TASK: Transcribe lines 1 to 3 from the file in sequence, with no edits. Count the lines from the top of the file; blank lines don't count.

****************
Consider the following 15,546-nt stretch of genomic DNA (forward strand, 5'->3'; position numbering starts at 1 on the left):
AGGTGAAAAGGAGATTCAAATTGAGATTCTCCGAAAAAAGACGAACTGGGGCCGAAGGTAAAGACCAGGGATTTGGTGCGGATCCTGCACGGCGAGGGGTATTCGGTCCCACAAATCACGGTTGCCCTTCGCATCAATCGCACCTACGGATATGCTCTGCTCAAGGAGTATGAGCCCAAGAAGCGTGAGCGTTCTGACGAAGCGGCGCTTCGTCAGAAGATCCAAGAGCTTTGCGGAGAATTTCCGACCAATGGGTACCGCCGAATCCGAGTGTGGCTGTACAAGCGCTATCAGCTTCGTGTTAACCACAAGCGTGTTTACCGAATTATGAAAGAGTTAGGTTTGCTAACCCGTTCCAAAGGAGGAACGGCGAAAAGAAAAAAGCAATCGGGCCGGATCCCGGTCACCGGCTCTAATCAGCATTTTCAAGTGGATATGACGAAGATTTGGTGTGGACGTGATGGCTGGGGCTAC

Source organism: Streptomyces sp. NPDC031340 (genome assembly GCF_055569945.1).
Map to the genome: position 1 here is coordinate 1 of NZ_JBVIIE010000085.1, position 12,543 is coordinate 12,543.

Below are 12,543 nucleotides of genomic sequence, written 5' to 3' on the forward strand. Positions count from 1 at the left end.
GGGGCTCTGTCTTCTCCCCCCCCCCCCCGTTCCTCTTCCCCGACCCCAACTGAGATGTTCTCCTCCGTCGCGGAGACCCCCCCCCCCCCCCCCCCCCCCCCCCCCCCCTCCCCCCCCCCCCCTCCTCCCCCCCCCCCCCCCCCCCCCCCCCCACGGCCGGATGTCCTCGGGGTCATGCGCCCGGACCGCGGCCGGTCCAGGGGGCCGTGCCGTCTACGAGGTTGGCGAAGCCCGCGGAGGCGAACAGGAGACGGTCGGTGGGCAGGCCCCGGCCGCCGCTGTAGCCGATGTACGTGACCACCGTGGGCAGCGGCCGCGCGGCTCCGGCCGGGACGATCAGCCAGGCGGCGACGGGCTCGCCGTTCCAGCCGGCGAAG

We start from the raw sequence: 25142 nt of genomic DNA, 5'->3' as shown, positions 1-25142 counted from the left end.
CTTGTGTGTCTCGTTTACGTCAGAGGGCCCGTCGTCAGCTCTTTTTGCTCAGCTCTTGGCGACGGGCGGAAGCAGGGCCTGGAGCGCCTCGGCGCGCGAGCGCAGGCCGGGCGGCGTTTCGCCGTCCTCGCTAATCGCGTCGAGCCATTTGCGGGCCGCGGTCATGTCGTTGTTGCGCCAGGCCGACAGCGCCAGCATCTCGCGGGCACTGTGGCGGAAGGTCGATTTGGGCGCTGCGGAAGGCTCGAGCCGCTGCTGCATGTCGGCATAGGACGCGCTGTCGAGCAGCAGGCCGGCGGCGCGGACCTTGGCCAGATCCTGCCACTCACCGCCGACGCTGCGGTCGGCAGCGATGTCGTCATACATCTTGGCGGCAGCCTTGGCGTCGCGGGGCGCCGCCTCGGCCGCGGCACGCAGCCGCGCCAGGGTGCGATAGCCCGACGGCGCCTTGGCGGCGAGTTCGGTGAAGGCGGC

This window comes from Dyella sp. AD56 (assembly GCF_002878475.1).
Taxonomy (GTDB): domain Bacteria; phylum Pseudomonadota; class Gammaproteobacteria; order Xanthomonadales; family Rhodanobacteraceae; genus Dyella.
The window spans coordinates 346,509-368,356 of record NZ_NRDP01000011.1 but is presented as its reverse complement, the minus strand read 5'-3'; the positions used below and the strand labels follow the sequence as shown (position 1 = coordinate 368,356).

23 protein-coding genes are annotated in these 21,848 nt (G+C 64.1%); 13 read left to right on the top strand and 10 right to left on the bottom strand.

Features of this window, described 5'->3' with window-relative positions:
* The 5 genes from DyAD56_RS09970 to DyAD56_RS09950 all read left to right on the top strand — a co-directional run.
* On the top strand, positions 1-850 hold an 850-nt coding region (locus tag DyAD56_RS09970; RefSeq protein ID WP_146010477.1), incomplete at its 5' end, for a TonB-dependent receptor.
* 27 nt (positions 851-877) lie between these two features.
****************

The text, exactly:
Consider the following 15,546-nt stretch of genomic DNA (forward strand, 5'->3'; position numbering starts at 1 on the left):
AGGTGAAAAGGAGATTCAAATTGAGATTCTCCGAAAAAAGACGAACTGGGGCCGAAGGTAAAGACCAGGGATTTGGTGCGGATCCTGCACGGCGAGGGGTATTCGGTCCCACAAATCACGGTTGCCCTTCGCATCAATCGCACCTACGGATATGCTCTGCTCAAGGAGTATGAGCCCAAGAAGCGTGAGCGTTCTGACGAAGCGGCGCTTCGTCAGAAGATCCAAGAGCTTTGCGGAGAATTTCCGACCAATGGGTACCGCCGAATCCGAGTGTGGCTGTACAAGCGCTATCAGCTTCGTGTTAACCACAAGCGTGTTTACCGAATTATGAAAGAGTTAGGTTTGCTAACCCGTTCCAAAGGAGGAACGGCGAAAAGAAAAAAGCAATCGGGCCGGATCCCGGTCACCGGCTCTAATCAGCATTTTCAAGTGGATATGACGAAGATTTGGTGTGGACGTGATGGCTGGGGCTAC

Source organism: Streptomyces sp. NPDC031340 (genome assembly GCF_055569945.1).